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NICE draft guidance does not recommend bevacizumab as advanced ovarian cancer treatment

The National Institute for Health and Care Excellence (NICE) has published draft guidance today (18 December) on the use of bevacizumab (Avastin, Roche) as a treatment for women with advanced ovarian cancer. The draft guidance does not recommend the use of bevacizumab when used with paclitaxel and carboplatin for people with advanced disease, as a cost-effective treatment for the NHS.

This draft guidance has now been issued for consultation: NICE has not yet published final guidance to the NHS.

The Institute is aware that UK clinical practice is to prescribe bevacizumab at a dosage below that for which it is currently licensed[i].

The evidence submitted by the manufacturer involved clinical trials using both the licensed and the commonly used (lower) unlicensed dose. The medicines regulator looked at both but only issued a licence for the higher dose. The clinical trial which assessed the licensed dose of bevacizumab (GOG-0218) was therefore used by NICE's independent advisory committee, although it noted there were inconsistencies in how results were recorded and questioned whether the trial's ‘censored' or ‘uncensored' data would be the most appropriate to appraise[ii].

Sir Andrew Dillon, NICE Chief Executive, said:“Although it was acknowledged that bevacizumab, when used in combination with paclitaxel and carboplatin, appears to provides benefit to some patients by delaying the spread of their cancer, it was unclear whether this translated into an overall survival benefit. There was no evidence to show that the clinical benefit of the treatment justifies its cost, when compared to existing treatments - an important factor to consider, especially as the NHS has finite resources.”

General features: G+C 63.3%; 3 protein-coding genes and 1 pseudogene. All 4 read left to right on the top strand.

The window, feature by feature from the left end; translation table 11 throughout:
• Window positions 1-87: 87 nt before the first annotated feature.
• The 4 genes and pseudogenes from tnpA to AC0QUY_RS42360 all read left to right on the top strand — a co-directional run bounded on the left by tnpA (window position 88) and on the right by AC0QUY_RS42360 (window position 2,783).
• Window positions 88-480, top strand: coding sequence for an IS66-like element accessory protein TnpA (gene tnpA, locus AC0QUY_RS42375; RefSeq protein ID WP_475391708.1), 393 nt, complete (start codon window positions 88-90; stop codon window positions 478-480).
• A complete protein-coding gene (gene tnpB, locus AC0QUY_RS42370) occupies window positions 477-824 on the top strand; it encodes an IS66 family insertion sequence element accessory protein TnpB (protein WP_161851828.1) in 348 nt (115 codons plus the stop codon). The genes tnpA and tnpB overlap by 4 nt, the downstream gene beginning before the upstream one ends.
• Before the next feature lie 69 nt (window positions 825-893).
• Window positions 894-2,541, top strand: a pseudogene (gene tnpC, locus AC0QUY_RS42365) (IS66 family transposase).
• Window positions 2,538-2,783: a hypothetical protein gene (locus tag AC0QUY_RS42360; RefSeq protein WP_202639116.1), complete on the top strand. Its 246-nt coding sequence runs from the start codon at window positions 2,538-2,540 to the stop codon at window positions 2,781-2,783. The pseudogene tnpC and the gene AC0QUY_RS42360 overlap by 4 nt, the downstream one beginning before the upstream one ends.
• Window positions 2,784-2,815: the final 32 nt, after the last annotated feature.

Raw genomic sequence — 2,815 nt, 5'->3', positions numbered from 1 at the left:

When assessing the treatment's cost-effectiveness, the Appraisal Committee noted that all evidence, including that which was submitted by the manufacturer, suggested the Incremental Cost Effectiveness Ratio (ICER) was likely to be between £128,000 and £161,000 per QALY gained. As a result, the committee concluded it could not recommend bevacizumab as a cost-effective use of limited NHS resources.

NICE's preliminary guidance is now available for public consultation until 22 January 2013. Comments can be made via the NICE website. Any feedback received during this consultation will be considered by the committee and, following this meeting, the next version of draft guidance will be issued.

Final guidance on the use of bevacizumab (when used with paclitaxel and carboplatin) as a treatment for metastatic ovarian cancer is expected to be published next year. Until then, NHS bodies should make decisions locally on the funding of specific treatments.

Ends

Notes to Editors

  • The guidance is available to view from Tuesday 18 December 2012.
  • Bevacizumab in combination with carboplatin and paclitaxel has a UK marketing authorisation for ‘the front-line treatment of advanced (FIGO stages IIIB, IIIC and IV) epithelial ovarian, fallopian tube, or primary peritoneal cancer'.
  • The licensed dose for bevacizumab for this indication is 15 mg/kg body weight given once every three weeks in addition to carboplatin and paclitaxel for up to six cycles of treatment. This is then followed by continued use of bevacizumab as a single agent until a woman's cancer begins to progress, or for a maximum of 15 months, or until unacceptable toxicity is reached, whichever occurs earlier. However, many UK clinicians prescribe bevacizumab for this indication at an unlicensed dose of 7.5 mg/kg body weight.